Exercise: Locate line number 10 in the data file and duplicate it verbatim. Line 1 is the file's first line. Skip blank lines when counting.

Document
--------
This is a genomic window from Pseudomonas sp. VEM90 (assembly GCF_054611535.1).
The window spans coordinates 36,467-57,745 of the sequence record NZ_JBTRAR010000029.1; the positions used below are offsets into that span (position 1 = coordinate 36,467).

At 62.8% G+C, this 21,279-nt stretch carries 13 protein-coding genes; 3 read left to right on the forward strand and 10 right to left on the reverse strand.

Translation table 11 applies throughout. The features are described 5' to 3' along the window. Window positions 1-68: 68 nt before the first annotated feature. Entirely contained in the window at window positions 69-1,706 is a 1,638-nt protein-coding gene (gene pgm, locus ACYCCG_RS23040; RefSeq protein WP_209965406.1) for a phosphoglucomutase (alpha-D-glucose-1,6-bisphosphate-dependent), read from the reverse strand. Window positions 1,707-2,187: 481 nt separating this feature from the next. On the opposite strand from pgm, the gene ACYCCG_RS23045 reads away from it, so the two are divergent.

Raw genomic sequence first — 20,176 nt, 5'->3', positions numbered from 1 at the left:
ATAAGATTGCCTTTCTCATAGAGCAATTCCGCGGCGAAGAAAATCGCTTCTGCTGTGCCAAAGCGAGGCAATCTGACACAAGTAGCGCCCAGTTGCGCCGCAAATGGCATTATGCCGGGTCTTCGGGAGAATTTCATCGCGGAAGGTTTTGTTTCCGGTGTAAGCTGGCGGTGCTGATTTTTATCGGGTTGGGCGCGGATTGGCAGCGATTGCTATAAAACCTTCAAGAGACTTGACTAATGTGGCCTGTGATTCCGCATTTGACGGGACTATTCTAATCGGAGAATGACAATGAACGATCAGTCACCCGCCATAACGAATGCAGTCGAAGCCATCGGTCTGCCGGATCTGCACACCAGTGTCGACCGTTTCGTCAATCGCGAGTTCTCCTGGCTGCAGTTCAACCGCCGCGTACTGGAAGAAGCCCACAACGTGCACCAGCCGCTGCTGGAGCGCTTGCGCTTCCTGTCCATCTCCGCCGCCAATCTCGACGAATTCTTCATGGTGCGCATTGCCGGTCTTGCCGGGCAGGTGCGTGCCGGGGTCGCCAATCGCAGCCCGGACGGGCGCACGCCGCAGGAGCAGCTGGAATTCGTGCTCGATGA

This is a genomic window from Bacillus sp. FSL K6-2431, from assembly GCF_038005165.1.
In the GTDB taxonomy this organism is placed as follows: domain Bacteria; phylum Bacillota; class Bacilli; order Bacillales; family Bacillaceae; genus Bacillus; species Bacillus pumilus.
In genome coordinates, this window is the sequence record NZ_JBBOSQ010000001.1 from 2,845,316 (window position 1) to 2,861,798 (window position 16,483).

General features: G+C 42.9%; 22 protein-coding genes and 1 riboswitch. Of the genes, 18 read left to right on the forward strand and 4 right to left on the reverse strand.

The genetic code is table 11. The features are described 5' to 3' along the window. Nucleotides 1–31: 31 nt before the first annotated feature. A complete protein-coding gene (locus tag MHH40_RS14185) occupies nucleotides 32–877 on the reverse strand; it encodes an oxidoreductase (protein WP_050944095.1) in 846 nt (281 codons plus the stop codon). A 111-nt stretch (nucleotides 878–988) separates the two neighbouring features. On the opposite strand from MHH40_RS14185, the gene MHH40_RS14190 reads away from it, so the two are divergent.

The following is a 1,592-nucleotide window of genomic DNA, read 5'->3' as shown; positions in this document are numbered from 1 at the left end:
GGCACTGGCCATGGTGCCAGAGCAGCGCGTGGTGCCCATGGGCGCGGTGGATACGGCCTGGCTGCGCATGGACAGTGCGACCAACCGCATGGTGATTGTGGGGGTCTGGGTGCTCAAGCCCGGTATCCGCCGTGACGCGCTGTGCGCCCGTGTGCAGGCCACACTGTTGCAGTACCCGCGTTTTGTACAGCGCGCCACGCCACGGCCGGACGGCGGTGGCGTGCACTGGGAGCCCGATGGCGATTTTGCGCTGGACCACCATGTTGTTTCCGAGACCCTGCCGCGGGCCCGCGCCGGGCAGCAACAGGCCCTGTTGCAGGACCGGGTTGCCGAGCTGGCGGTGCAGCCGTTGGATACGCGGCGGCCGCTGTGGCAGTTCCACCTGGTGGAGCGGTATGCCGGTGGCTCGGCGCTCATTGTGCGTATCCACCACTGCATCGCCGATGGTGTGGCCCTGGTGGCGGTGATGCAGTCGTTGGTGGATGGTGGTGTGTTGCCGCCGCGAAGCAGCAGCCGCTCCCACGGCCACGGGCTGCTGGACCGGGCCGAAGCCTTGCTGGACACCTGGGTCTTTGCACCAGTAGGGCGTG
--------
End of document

General features: G+C 42.9%; 22 protein-coding genes and 1 riboswitch. Of the genes, 18 read left to right on the forward strand and 4 right to left on the reverse strand.